Every time you toss food scraps or old newspaper into the compost bin, you make a small dent in the world's waste problem. Multiply that amount by 100 and you get McGill Environmental Systems, a company that lessens everyone's eco-footprint by composting more than 300,000 tons of waste material every year.
McGill is able to process so much waste because, unlike most other large-scale facilities, its waste processing operation is entirely indoors, which allows it to operate 365 days a year, rain or shine. Since McGill is able to control every aspect of the operation, it can maintain the temperature inside the compost pile at an ideal 140 degrees Fahrenheit, increasing efficiency.
In addition, since McGill doesn’t limit itself to processing one type of waste, it ends up with a multiplicity of organisms working to break down the materials. Among other materials, the company processes yard waste, lumber, food, water treatment residuals, manure, paper, cardboard, restaurant grease, unpainted Sheetrock and even biodegradable plastics.
“For these reasons we’re able to produce compost relatively quickly and at a very high quality,” says Bob Broom, who heads business development at McGill.
So far, McGill’s industrial composting concept has been successful. For example, its second North Carolina facility, which opened in Chatham County in late 2002, is one of the largest composting manufacturers in the Carolinas, currently employing about 60 people in the U.S. In addition, a third McGill facility is currently under way in southeast Virginia.
But McGill’s operations aren’t limited to the states. In fact, the company has been involved in waste management projects around the world, including the Philippines, Thailand and Europe. McGill clients have included both large and small companies, municipalities, the North Carolina Department of Transportation, the U.S. Agency for International Development (USAID) and the U.S. Department of Defense.
In addition, McGill counts wastewater treatments plants and a number of Fortune 500 companies among its clientele.
“We believe we have more Fortune 500 companies as our customers than probably any other composter,” says Broom.
With McGill’s highly efficient composting system, the company is able to turn the waste from these businesses into about 300,000 cubic yards of compost per year, much of which is then sold in bulk to gardening store outlets.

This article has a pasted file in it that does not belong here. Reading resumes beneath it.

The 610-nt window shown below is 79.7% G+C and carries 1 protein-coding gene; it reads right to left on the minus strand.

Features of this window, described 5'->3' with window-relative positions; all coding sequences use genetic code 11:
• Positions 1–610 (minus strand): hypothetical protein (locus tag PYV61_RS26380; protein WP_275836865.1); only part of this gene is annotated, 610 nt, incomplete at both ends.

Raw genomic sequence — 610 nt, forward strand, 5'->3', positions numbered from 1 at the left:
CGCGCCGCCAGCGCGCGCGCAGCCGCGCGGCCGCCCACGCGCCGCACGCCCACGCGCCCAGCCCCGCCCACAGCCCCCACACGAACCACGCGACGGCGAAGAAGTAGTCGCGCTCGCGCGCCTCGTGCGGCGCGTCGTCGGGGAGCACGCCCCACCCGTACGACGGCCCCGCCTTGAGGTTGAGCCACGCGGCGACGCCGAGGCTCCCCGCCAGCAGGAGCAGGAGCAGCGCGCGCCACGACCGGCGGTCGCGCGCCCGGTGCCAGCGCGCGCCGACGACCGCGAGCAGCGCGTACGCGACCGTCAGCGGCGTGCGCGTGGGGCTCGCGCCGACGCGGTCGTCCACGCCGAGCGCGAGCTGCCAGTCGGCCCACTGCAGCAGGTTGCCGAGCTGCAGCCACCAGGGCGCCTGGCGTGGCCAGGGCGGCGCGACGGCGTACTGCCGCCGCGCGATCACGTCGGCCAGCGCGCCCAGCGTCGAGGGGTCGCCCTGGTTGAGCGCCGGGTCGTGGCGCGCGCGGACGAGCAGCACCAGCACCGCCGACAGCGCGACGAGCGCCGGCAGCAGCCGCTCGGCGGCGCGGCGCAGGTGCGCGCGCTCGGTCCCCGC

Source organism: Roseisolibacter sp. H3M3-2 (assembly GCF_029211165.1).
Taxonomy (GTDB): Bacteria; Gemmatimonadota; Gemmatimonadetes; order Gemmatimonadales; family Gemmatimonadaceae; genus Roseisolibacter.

“We sell mainly to single entity stores or to someone who has three or four stores,” says Broom. But despite its success, McGill does not sell its compost to big box stores because “we just don’t feel we’re a good fit for them,” he explains.
The company also sells compost to developers and contractors to help bring recently ripped-up soil back to life around places like schools and hospitals. In addition, transportation departments also buy the compost to both prevent soil erosion from embankments and to help grow grass.
Currently, McGill is also looking to get into the sports field and golf course markets, where the company’s compost can be used to give more spring to turf and help fill in golf divets.
“We think that it’s a really big and upcoming market area,” says Broom.
And while many businesses have nosedived with the recent economic downturn, McGill continues to grow because of renewed interest from individuals and government to find better ways to dispose of waste.
“It’s become a little more competitive pricewise because there’s less material coming to landfills, so we have to be cognizant of what our customers are paying,” says Broom, “But there’s a big emphasis on green, despite the financial situation.”
In addition to the green boon, Broom also credits McGill’s success in part to the fact that the company has designed and built all of its own facilities.
“We’ve made all our own mistakes and each time we build a new one we try and get it a little better,” he says. “That makes a huge difference in knowing how to run a company.”